Did you know that Sydney is considered one of the most accessible cities in the world for people with mobility issues? You might not immediately think so, what with the water-girt attractions, spaghetti-bowl streets and beach-focused fun. But if you look closely, you’ll see there are a lot of intentional efforts being made to create a more inclusive city experience for people with different accessibility needs. And you’ll also find locals advancing the way we talk about and develop accessibility as a community.
One such Sydneysider is Max Burt, 55, a wheelchair user of 20 years who moved to Australia from the UK with his wife Justine eight years ago. While he says Sydney is a largely positive place for him and his loved ones to go out and experience, every excursion also requires a draining process of careful organisation.
“The problem for wheelchair users is that planning and going anywhere for a day out means getting on different websites trying to find information that’s often not there, is really difficult to find, is sometimes just wrong… and there are very rarely any photos.”
This struggle in the Australian context was made undeniably clear after Burt and his wife had lived in Pearl Beach on the Central Coast for a few years.
“There’s a beach just north called Umina, and guess how long it took us to find out that Umina Beach has a beach wheelchair – three years,” Burt says. “That crystalised just how difficult it is to find the information that people like me need to live like anyone else.”
So, they created the WheelEasy Foundation in 2012, a charity with the aim of fostering a better quality of leisure for the mobility-impaired and the people who spend time with them. The new WheelEasy website is a free, mobile-friendly city guide that’s fueled by its users.
“It’s not rocket science, but we realised the people affected by mobility impairment are more than just the minority of wheelchair users, people with dodgy hips and crutches,” Burt says. “WheelEasy is a TripAdvisor for access. It’s a sort of one-stop-shop that brings together all access information across 20 categories: beaches, cafés, museums, train stations and cinemas,” Burt says.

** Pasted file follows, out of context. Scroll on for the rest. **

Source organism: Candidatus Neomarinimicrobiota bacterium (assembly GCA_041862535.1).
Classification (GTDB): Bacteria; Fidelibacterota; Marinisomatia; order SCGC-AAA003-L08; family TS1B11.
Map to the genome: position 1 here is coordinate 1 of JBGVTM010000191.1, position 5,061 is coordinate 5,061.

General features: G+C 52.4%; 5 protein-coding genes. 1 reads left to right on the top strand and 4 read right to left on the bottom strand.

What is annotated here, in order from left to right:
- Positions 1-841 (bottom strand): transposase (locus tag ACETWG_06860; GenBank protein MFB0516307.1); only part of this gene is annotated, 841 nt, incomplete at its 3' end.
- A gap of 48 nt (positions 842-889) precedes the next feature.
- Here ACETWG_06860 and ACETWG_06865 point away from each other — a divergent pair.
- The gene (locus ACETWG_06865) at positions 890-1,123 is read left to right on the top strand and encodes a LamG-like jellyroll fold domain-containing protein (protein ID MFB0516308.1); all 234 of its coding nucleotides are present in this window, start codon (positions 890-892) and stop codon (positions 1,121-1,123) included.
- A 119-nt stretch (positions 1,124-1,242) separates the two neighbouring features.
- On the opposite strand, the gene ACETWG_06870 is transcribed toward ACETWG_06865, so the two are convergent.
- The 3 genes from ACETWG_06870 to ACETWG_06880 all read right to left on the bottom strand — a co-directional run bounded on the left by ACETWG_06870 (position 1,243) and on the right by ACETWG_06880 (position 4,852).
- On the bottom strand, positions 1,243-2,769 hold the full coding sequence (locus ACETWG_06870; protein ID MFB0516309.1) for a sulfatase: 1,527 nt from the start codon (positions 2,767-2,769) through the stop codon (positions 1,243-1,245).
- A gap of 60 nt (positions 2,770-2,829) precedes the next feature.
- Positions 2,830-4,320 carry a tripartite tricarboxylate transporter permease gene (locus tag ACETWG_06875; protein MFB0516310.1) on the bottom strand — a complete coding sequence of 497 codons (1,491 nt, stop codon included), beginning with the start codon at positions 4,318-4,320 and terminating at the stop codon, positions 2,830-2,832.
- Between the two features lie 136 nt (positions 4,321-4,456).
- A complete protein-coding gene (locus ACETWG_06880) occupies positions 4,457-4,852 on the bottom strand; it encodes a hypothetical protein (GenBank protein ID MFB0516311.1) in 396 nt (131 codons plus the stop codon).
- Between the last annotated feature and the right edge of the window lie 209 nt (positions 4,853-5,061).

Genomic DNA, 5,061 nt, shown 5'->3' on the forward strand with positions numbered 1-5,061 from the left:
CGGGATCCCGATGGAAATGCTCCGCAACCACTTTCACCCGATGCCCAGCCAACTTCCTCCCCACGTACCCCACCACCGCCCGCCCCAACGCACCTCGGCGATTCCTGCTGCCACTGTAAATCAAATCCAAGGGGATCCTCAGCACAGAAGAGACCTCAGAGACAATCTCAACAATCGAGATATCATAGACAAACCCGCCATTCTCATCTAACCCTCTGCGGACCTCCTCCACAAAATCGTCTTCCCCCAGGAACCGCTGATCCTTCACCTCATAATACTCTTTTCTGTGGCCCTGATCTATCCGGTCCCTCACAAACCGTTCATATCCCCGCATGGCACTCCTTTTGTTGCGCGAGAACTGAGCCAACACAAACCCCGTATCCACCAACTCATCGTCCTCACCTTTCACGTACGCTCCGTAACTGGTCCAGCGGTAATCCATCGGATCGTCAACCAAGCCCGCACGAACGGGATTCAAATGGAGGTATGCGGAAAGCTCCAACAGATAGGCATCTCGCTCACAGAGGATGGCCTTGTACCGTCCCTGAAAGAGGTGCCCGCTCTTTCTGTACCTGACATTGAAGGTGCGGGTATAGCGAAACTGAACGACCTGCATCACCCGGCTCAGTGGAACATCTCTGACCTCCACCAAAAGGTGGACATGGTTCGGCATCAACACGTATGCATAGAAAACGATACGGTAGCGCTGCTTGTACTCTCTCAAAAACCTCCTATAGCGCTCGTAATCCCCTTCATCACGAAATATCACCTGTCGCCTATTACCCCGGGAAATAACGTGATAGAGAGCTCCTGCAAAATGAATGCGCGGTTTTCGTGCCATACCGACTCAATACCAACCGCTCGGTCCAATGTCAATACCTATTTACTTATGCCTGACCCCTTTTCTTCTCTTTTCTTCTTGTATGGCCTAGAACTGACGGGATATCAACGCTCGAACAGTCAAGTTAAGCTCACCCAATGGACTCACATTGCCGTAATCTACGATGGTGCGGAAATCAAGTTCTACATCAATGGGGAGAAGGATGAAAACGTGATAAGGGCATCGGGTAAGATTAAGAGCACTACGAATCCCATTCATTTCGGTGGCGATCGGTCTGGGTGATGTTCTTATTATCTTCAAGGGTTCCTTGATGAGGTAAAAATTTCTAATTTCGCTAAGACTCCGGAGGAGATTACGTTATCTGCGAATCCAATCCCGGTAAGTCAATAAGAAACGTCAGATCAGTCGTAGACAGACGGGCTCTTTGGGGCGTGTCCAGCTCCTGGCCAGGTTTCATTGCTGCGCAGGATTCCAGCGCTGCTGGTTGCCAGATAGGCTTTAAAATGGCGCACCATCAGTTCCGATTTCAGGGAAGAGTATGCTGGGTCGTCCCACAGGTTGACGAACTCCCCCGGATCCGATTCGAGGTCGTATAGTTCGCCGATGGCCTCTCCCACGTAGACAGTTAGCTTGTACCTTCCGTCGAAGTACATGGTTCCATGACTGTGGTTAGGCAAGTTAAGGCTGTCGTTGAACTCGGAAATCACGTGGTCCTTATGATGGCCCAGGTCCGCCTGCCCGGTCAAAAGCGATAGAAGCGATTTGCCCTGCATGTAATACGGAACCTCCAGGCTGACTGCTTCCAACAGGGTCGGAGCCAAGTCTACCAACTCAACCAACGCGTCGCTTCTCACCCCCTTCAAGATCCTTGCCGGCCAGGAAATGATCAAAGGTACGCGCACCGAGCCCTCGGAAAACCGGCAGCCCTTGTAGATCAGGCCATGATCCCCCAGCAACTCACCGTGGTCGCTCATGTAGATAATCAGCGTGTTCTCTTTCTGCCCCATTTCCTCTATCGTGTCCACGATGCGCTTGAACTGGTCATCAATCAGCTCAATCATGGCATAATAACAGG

Users, whether they’re mobility-impaired or not, can go to a Sydney attraction or venue, snap a few access-relevant pics, write a short description and fill in a set of access criteria specific to the category. This informs a traffic light system that labels the venue as ‘green’ for accessible, ‘yellow’ for partially accessible, and ‘red’ for inaccessible. This full spectrum gives users the opportunity to fully assess the area in relation to their specific accessibility needs.
“For example, for restaurants, [some of] the criteria about access is space between tables, outside tables, accessible toilets, and all those together make up the colour. For beaches, some criteria are if there’s a ramp down to the beach, is the sand very thick or powdery, and the gradient of the beach,” Burt says.
Burt hopes that, with more people with different experiences and abilities using the website, WheelEasy will be adopted by other cities and be able to serve more people with different mobility requirements.
“The thing is, every disability is different, every mobility impairment is different. I have a totally different set of needs from a wheelchair user who’s broken their back, or from someone who’s got bad knees.”
Accessible hotspots in Sydney
Many of the more accessible areas of Sydney are tourist and sightseeing hubs that have been designed or redesigned specifically with accessibility in mind, and Circular Quay is a stand-out. The area boasts easy-access walkways, paths through to the Botanic Gardens, and accessible restaurants, cafés and bars on its doorstep.
“And there are obviously things like the Opera House, which is brilliant in many ways,” Burt says. “They are presented with a unique challenge, principally because of the design of it: it’s full of bloody steps! But they’ve sort of got around that very well – they’ve just put in a new lift to the Joan Sutherland Theatre foyer to circumvent the enormous amount of restrictions that the original design put on them.”
If it’s the seaside life you seek, Cronulla is a great accessible option. The South Cronulla Beach surf life savers will happily help roll out the beach access mat and use their beach wheelchair any day of the year (the surf here is patrolled year-round). Beyond the sand you’ll find accessible sunny eateries, paved pathways along the coast, easy-access parks and gardens, and an accessible wharf and train station.
This northern coastal haven doesn’t rank as highly as others on the list, but Burt says Watsons Bay does have a few accessible highlights, including Watsons Bay Baths.
“One of my favourite places is Watsons Bay. It isn’t generally a very accessible place as an area, but it’s got a couple of really good accessible things which are hard to find anywhere else. There is a seawater pool which is brilliantly kitted-out with ramps and things, and there are a couple of aqua chairs for people to take into the water.”